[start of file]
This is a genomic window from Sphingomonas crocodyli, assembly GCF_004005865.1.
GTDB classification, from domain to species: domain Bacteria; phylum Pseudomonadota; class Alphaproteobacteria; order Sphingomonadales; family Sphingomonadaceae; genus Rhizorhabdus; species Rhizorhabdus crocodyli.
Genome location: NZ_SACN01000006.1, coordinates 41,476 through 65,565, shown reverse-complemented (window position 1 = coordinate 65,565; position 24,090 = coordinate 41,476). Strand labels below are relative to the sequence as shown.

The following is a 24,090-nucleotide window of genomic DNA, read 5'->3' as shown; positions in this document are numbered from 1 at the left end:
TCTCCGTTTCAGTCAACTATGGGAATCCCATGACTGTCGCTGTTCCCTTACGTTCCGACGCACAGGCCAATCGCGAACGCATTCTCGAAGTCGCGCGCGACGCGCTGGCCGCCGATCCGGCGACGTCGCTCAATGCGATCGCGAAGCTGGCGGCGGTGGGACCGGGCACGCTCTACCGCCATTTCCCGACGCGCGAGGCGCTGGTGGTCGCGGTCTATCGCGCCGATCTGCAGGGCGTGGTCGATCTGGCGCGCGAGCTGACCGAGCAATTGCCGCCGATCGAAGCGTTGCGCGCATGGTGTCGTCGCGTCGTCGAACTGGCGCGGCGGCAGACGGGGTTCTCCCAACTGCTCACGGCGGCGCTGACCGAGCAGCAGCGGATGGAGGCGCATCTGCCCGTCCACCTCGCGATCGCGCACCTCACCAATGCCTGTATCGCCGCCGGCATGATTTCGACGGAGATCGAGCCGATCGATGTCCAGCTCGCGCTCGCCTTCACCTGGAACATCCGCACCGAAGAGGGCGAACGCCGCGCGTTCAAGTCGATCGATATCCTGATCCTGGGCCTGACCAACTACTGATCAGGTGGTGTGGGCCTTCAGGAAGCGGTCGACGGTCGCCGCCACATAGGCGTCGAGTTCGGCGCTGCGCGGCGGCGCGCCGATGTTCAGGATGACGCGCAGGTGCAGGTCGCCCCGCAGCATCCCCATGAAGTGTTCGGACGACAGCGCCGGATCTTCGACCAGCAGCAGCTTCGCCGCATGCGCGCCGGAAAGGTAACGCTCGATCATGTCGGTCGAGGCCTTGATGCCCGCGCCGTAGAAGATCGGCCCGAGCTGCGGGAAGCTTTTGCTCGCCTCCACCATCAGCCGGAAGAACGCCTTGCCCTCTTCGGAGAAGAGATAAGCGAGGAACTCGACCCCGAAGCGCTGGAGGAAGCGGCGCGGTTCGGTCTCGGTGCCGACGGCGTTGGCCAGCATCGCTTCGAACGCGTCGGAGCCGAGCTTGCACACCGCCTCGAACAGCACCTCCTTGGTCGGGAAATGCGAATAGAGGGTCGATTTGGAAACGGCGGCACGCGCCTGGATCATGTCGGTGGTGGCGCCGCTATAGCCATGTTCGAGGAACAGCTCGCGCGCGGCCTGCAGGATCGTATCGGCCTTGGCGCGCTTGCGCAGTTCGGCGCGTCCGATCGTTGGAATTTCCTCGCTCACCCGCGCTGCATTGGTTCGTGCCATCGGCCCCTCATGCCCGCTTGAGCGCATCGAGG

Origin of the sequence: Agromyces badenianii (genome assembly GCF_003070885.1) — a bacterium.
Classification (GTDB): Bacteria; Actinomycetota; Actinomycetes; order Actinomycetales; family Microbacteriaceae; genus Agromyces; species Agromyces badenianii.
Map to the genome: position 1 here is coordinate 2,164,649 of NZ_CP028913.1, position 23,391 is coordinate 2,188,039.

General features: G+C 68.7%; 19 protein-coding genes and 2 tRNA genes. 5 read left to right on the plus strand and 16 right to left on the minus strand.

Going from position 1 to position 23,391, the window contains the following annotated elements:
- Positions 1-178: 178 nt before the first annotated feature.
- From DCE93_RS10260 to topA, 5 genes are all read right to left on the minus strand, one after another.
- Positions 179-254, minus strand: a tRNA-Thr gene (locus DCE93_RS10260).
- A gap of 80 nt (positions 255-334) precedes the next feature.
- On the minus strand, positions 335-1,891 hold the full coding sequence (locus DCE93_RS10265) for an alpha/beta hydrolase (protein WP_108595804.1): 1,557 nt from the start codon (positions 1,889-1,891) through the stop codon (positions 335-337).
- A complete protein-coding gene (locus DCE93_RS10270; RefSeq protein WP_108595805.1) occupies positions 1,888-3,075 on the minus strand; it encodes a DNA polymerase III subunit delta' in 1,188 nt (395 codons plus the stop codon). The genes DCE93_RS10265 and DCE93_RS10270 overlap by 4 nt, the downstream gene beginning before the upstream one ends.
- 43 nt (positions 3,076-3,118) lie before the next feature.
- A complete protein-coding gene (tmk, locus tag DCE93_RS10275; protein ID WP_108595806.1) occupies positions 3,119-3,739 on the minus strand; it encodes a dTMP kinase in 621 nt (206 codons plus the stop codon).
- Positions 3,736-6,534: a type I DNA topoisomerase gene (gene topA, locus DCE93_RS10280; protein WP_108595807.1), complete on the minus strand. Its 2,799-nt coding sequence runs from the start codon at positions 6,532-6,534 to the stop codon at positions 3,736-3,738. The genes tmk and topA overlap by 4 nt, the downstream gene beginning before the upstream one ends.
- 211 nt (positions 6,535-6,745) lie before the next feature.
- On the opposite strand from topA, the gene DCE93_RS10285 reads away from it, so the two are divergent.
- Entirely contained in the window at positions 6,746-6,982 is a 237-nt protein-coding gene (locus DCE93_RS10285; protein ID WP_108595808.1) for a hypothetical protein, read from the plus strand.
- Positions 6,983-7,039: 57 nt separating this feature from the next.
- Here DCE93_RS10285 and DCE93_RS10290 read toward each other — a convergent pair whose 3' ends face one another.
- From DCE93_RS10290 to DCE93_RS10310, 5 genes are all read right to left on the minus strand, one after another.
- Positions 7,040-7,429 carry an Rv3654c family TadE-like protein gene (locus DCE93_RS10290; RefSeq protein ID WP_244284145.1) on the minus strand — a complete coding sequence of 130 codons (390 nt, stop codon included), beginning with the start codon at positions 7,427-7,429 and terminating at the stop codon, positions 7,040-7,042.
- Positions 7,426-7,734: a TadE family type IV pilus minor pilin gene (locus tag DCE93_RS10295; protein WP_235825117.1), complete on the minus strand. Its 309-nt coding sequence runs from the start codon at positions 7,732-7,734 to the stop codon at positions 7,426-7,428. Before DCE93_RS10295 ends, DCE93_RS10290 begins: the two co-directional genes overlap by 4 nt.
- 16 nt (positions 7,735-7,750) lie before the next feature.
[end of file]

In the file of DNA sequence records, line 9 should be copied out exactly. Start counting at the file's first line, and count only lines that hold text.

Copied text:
General features: G+C 68.7%; 19 protein-coding genes and 2 tRNA genes. 5 read left to right on the plus strand and 16 right to left on the minus strand.